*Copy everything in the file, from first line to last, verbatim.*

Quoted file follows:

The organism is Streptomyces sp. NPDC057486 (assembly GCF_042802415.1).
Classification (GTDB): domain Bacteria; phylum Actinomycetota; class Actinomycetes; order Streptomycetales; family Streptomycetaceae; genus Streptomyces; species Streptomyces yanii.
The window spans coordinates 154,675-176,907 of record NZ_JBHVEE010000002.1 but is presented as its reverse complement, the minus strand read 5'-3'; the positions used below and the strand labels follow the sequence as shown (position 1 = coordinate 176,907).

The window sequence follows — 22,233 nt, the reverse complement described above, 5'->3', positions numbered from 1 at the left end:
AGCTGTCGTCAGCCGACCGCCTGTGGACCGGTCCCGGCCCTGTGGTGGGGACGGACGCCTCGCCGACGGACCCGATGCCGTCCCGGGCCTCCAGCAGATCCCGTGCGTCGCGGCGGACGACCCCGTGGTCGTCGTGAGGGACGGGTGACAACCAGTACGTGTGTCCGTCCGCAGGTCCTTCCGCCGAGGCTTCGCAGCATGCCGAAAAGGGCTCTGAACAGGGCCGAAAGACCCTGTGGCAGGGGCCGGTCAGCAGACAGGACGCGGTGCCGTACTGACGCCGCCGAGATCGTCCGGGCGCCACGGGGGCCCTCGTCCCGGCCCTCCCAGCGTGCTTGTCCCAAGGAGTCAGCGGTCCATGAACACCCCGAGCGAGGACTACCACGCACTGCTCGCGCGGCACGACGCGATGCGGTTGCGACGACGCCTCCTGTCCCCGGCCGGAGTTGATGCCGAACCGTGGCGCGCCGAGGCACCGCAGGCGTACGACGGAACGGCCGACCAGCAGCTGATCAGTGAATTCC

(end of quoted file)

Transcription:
The organism is Streptomyces sp. NPDC057486 (assembly GCF_042802415.1).
Classification (GTDB): domain Bacteria; phylum Actinomycetota; class Actinomycetes; order Streptomycetales; family Streptomycetaceae; genus Streptomyces; species Streptomyces yanii.
The window spans coordinates 154,675-176,907 of record NZ_JBHVEE010000002.1 but is presented as its reverse complement, the minus strand read 5'-3'; the positions used below and the strand labels follow the sequence as shown (position 1 = coordinate 176,907).

The window sequence follows — 22,233 nt, the reverse complement described above, 5'->3', positions numbered from 1 at the left end:
AGCTGTCGTCAGCCGACCGCCTGTGGACCGGTCCCGGCCCTGTGGTGGGGACGGACGCCTCGCCGACGGACCCGATGCCGTCCCGGGCCTCCAGCAGATCCCGTGCGTCGCGGCGGACGACCCCGTGGTCGTCGTGAGGGACGGGTGACAACCAGTACGTGTGTCCGTCCGCAGGTCCTTCCGCCGAGGCTTCGCAGCATGCCGAAAAGGGCTCTGAACAGGGCCGAAAGACCCTGTGGCAGGGGCCGGTCAGCAGACAGGACGCGGTGCCGTACTGACGCCGCCGAGATCGTCCGGGCGCCACGGGGGCCCTCGTCCCGGCCCTCCCAGCGTGCTTGTCCCAAGGAGTCAGCGGTCCATGAACACCCCGAGCGAGGACTACCACGCACTGCTCGCGCGGCACGACGCGATGCGGTTGCGACGACGCCTCCTGTCCCCGGCCGGAGTTGATGCCGAACCGTGGCGCGCCGAGGCACCGCAGGCGTACGACGGAACGGCCGACCAGCAGCTGATCAGTGAATTCC